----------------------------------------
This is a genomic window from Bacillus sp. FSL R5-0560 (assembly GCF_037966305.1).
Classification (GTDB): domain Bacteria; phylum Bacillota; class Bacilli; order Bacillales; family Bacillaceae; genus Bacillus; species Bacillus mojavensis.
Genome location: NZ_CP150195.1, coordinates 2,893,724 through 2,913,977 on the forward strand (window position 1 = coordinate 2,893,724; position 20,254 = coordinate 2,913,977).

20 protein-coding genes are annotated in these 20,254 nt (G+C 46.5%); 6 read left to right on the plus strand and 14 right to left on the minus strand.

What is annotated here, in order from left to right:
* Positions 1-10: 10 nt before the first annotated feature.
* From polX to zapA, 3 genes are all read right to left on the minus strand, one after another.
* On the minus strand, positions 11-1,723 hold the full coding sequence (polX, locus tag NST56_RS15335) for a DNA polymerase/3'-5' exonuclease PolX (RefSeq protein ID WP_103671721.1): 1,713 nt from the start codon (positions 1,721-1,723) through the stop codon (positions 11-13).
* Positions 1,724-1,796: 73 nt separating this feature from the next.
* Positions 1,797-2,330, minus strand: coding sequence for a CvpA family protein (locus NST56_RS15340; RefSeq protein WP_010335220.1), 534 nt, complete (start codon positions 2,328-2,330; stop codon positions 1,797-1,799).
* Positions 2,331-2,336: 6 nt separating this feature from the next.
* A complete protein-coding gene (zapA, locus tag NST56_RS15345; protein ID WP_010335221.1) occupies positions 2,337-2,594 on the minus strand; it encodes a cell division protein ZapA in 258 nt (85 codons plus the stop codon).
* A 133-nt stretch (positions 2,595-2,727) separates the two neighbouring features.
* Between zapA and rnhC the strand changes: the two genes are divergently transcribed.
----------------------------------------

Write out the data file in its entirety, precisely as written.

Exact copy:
This is a genomic window from Bacillus sp. FSL R5-0560 (assembly GCF_037966305.1).
Classification (GTDB): domain Bacteria; phylum Bacillota; class Bacilli; order Bacillales; family Bacillaceae; genus Bacillus; species Bacillus mojavensis.
Genome location: NZ_CP150195.1, coordinates 2,893,724 through 2,913,977 on the forward strand (window position 1 = coordinate 2,893,724; position 20,254 = coordinate 2,913,977).

20 protein-coding genes are annotated in these 20,254 nt (G+C 46.5%); 6 read left to right on the plus strand and 14 right to left on the minus strand.

What is annotated here, in order from left to right:
* Positions 1-10: 10 nt before the first annotated feature.
* From polX to zapA, 3 genes are all read right to left on the minus strand, one after another.
* On the minus strand, positions 11-1,723 hold the full coding sequence (polX, locus tag NST56_RS15335) for a DNA polymerase/3'-5' exonuclease PolX (RefSeq protein ID WP_103671721.1): 1,713 nt from the start codon (positions 1,721-1,723) through the stop codon (positions 11-13).
* Positions 1,724-1,796: 73 nt separating this feature from the next.
* Positions 1,797-2,330, minus strand: coding sequence for a CvpA family protein (locus NST56_RS15340; RefSeq protein WP_010335220.1), 534 nt, complete (start codon positions 2,328-2,330; stop codon positions 1,797-1,799).
* Positions 2,331-2,336: 6 nt separating this feature from the next.
* A complete protein-coding gene (zapA, locus tag NST56_RS15345; protein ID WP_010335221.1) occupies positions 2,337-2,594 on the minus strand; it encodes a cell division protein ZapA in 258 nt (85 codons plus the stop codon).
* A 133-nt stretch (positions 2,595-2,727) separates the two neighbouring features.
* Between zapA and rnhC the strand changes: the two genes are divergently transcribed.